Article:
You could check the width of the number before you print it, and pad with spaces.

it always displays 3 digits once 3 digits have been reached. For example if I scroll from Y=0 down to Y=250 it shows the correct numbers, then if I go from Y=250 up to Y=0 it won't drop the last 2 digits, they remain as they were unless I reset the arduino then it displays correctly.

I think I understand your problem even though you are expressing it in an odd way.

If I understand correctly, when you display numbers as they increase from say 1 to 250 they display OK but if you display a 2 digit number after displaying a 3 digit one the last digit of the 3 digit number is still on the screen. If that is what is happening then it should be no surprise because you have not written over the third digit. So, how to fix it ? One way is to test the size of the number and if it is below 100 print a space after it to get rid of any possible third digit. A smarter way would be to spot that you had just gone from 100 to 99 or less and only print the space then.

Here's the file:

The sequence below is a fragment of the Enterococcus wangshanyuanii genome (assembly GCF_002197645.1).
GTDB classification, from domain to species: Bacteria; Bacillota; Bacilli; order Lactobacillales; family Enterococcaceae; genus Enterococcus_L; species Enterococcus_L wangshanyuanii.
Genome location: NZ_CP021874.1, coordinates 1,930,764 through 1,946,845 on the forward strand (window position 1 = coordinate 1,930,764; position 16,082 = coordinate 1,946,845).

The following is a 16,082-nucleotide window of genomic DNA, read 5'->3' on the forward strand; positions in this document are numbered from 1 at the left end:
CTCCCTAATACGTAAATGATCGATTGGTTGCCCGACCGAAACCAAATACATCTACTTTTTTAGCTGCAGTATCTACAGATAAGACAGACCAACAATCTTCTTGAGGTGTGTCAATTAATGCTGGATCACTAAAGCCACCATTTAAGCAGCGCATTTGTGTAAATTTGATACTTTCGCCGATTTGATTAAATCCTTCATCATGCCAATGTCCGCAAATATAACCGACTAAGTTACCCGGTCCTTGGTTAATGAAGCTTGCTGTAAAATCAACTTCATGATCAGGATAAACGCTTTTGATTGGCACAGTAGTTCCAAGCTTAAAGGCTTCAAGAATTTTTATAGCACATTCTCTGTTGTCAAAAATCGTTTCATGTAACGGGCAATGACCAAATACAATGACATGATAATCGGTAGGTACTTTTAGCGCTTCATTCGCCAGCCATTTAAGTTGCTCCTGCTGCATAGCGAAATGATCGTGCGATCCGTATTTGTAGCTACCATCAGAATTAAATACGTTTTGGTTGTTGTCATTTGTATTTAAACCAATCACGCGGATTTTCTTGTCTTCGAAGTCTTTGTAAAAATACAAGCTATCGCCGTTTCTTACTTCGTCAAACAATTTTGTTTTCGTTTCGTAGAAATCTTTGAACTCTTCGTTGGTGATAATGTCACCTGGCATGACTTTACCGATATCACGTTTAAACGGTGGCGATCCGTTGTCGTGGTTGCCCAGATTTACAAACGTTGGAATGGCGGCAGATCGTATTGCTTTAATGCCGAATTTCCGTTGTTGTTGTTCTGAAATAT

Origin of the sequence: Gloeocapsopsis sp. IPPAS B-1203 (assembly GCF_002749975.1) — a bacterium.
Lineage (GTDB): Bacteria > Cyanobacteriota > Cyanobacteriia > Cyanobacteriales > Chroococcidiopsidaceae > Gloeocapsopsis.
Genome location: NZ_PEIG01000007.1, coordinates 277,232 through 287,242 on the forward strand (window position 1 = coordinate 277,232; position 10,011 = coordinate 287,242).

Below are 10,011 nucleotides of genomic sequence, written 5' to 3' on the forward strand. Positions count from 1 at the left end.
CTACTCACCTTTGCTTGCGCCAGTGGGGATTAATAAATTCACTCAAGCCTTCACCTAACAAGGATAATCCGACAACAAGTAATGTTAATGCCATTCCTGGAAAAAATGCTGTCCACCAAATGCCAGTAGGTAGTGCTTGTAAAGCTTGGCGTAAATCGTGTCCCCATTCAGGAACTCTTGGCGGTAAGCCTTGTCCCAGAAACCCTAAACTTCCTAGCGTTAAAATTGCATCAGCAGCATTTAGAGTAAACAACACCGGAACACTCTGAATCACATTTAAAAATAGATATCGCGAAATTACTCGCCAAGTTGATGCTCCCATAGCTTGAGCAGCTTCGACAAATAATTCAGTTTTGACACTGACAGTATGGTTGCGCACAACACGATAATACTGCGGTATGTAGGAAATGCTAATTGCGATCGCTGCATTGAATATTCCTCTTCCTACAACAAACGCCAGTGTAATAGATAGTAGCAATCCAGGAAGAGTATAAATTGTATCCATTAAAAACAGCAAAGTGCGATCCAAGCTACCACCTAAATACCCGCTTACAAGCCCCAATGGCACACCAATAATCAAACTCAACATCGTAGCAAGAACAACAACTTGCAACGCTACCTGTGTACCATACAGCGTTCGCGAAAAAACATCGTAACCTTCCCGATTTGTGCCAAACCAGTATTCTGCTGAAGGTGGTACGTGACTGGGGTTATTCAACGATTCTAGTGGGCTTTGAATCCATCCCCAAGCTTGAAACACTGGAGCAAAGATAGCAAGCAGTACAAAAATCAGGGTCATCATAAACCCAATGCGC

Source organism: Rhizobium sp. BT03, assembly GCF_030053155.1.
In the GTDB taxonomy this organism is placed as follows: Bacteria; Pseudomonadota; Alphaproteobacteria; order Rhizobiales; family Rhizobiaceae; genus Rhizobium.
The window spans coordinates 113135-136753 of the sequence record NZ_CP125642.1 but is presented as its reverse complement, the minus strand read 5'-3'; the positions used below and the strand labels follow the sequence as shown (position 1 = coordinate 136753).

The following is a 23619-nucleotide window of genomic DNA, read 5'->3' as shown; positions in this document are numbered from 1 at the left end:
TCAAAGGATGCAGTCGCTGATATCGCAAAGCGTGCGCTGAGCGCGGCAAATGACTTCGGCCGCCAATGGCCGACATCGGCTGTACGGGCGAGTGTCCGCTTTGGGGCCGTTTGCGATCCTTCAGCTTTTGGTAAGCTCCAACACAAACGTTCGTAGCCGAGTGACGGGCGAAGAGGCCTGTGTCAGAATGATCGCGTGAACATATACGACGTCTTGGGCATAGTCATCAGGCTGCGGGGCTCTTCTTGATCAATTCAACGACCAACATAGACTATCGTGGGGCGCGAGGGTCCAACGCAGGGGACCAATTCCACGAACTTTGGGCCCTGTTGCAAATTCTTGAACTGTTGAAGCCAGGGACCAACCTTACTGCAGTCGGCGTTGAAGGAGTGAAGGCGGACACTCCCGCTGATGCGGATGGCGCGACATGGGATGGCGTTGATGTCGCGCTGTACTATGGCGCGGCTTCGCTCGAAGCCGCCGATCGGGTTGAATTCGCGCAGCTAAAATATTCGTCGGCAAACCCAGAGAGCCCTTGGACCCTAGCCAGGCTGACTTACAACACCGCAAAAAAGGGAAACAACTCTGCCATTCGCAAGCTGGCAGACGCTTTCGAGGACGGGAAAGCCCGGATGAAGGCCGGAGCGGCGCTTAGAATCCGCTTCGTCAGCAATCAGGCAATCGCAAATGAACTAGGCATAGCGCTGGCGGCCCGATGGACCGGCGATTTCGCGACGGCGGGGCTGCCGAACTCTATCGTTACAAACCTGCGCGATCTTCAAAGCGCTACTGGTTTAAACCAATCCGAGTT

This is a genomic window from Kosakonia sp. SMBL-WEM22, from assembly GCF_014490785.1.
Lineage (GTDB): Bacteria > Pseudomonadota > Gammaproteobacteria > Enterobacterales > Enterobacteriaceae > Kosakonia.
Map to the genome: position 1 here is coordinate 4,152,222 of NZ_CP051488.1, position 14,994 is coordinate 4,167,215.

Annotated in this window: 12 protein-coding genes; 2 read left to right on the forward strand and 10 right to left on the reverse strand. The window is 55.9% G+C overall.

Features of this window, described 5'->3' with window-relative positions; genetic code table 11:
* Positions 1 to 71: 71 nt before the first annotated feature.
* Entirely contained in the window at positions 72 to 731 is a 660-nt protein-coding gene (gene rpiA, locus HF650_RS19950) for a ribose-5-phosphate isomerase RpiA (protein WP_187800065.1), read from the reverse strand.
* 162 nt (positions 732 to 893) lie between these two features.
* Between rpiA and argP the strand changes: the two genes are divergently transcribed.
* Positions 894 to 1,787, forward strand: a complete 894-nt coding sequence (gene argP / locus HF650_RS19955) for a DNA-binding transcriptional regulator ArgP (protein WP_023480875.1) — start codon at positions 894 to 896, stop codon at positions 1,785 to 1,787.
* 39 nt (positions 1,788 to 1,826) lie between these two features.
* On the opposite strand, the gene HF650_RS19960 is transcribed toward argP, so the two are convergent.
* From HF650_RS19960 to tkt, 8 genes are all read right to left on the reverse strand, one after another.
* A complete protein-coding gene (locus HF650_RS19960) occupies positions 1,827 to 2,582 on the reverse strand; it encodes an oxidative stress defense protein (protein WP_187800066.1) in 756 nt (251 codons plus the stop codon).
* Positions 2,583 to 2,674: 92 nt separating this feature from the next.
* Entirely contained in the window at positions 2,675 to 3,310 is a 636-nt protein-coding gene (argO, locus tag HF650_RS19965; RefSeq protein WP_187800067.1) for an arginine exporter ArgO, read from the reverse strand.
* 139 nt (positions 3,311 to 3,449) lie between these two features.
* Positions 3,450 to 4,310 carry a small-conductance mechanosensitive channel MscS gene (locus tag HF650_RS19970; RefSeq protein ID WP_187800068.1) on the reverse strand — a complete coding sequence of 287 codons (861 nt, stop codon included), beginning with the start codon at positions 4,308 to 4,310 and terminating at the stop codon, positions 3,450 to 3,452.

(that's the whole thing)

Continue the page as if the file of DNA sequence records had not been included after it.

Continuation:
The same principle applies when going below 10 of course.

If I have misunderstood the problem can you please explain it more clearly, perhaps take a picture or two and post them.

Thanks guys that worked perfectly!

myGLCD.print(" ",165,190);
myGLCD.printNumI(boost, 160, 190)

I interpret that as printing a space at 165, 190 then printing the value of boost at 160, 190, ie before the space. Is that what it does and if so is that what you want to do ?

UKHeliBob:

myGLCD.print(" ",165,190);

myGLCD.printNumI(boost, 160, 190)



I interpret that as printing a space at 165, 190 then printing the value of boost at 160, 190, ie before the space. Is that what it does and if so is that what you want to do ?

I think I got it now. Is there a way to optimize this?

Basically what I’m trying to do is display -28 to 45 without decimals and showing single digits as well. Right now what I’m doing is just covering up the already printed characters with spaces.

Here’s the code (it’s almost working, just need to adjust x,y)